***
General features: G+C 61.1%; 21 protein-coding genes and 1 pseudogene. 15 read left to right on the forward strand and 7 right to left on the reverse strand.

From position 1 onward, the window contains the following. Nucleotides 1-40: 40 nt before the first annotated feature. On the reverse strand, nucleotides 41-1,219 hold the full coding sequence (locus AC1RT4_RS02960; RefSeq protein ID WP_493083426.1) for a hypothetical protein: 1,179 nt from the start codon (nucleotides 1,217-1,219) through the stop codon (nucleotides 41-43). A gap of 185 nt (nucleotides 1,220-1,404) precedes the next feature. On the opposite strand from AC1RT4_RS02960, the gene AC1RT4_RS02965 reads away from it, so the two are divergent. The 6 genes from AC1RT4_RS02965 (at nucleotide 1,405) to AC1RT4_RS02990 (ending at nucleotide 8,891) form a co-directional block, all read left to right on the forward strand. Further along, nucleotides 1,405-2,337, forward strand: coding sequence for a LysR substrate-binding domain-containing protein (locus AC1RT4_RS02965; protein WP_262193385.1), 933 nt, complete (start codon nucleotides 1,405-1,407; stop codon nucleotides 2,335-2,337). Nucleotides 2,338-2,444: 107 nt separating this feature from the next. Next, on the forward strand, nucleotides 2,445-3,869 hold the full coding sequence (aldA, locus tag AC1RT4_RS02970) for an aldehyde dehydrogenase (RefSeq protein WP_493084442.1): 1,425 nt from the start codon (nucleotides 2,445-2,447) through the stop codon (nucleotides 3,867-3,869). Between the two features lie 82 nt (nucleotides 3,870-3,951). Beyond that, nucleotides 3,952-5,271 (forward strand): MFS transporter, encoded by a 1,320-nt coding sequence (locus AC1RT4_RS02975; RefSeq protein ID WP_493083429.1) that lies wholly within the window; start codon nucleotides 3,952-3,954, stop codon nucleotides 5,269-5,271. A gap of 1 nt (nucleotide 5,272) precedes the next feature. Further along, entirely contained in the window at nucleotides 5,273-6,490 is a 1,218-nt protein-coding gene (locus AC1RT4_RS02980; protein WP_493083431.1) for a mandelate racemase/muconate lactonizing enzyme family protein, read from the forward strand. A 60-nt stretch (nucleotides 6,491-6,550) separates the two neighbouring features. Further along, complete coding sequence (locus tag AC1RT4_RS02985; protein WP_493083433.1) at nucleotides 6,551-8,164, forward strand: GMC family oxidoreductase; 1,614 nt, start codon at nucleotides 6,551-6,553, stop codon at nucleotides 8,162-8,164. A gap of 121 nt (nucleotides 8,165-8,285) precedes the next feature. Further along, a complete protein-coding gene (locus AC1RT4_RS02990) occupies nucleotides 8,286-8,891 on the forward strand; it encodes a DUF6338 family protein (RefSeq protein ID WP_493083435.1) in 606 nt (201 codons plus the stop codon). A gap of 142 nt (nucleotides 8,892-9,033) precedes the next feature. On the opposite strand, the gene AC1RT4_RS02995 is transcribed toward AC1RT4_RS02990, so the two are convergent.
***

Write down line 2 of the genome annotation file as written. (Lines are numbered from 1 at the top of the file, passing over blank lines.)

From position 1 onward, the window contains the following. Nucleotides 1-40: 40 nt before the first annotated feature. On the reverse strand, nucleotides 41-1,219 hold the full coding sequence (locus AC1RT4_RS02960; RefSeq protein ID WP_493083426.1) for a hypothetical protein: 1,179 nt from the start codon (nucleotides 1,217-1,219) through the stop codon (nucleotides 41-43). A gap of 185 nt (nucleotides 1,220-1,404) precedes the next feature. On the opposite strand from AC1RT4_RS02960, the gene AC1RT4_RS02965 reads away from it, so the two are divergent. The 6 genes from AC1RT4_RS02965 (at nucleotide 1,405) to AC1RT4_RS02990 (ending at nucleotide 8,891) form a co-directional block, all read left to right on the forward strand. Further along, nucleotides 1,405-2,337, forward strand: coding sequence for a LysR substrate-binding domain-containing protein (locus AC1RT4_RS02965; protein WP_262193385.1), 933 nt, complete (start codon nucleotides 1,405-1,407; stop codon nucleotides 2,335-2,337). Nucleotides 2,338-2,444: 107 nt separating this feature from the next. Next, on the forward strand, nucleotides 2,445-3,869 hold the full coding sequence (aldA, locus tag AC1RT4_RS02970) for an aldehyde dehydrogenase (RefSeq protein WP_493084442.1): 1,425 nt from the start codon (nucleotides 2,445-2,447) through the stop codon (nucleotides 3,867-3,869). Between the two features lie 82 nt (nucleotides 3,870-3,951). Beyond that, nucleotides 3,952-5,271 (forward strand): MFS transporter, encoded by a 1,320-nt coding sequence (locus AC1RT4_RS02975; RefSeq protein ID WP_493083429.1) that lies wholly within the window; start codon nucleotides 3,952-3,954, stop codon nucleotides 5,269-5,271. A gap of 1 nt (nucleotide 5,272) precedes the next feature. Further along, entirely contained in the window at nucleotides 5,273-6,490 is a 1,218-nt protein-coding gene (locus AC1RT4_RS02980; protein WP_493083431.1) for a mandelate racemase/muconate lactonizing enzyme family protein, read from the forward strand. A 60-nt stretch (nucleotides 6,491-6,550) separates the two neighbouring features. Further along, complete coding sequence (locus tag AC1RT4_RS02985; protein WP_493083433.1) at nucleotides 6,551-8,164, forward strand: GMC family oxidoreductase; 1,614 nt, start codon at nucleotides 6,551-6,553, stop codon at nucleotides 8,162-8,164. A gap of 121 nt (nucleotides 8,165-8,285) precedes the next feature. Further along, a complete protein-coding gene (locus AC1RT4_RS02990) occupies nucleotides 8,286-8,891 on the forward strand; it encodes a DUF6338 family protein (RefSeq protein ID WP_493083435.1) in 606 nt (201 codons plus the stop codon). A gap of 142 nt (nucleotides 8,892-9,033) precedes the next feature. On the opposite strand, the gene AC1RT4_RS02995 is transcribed toward AC1RT4_RS02990, so the two are convergent.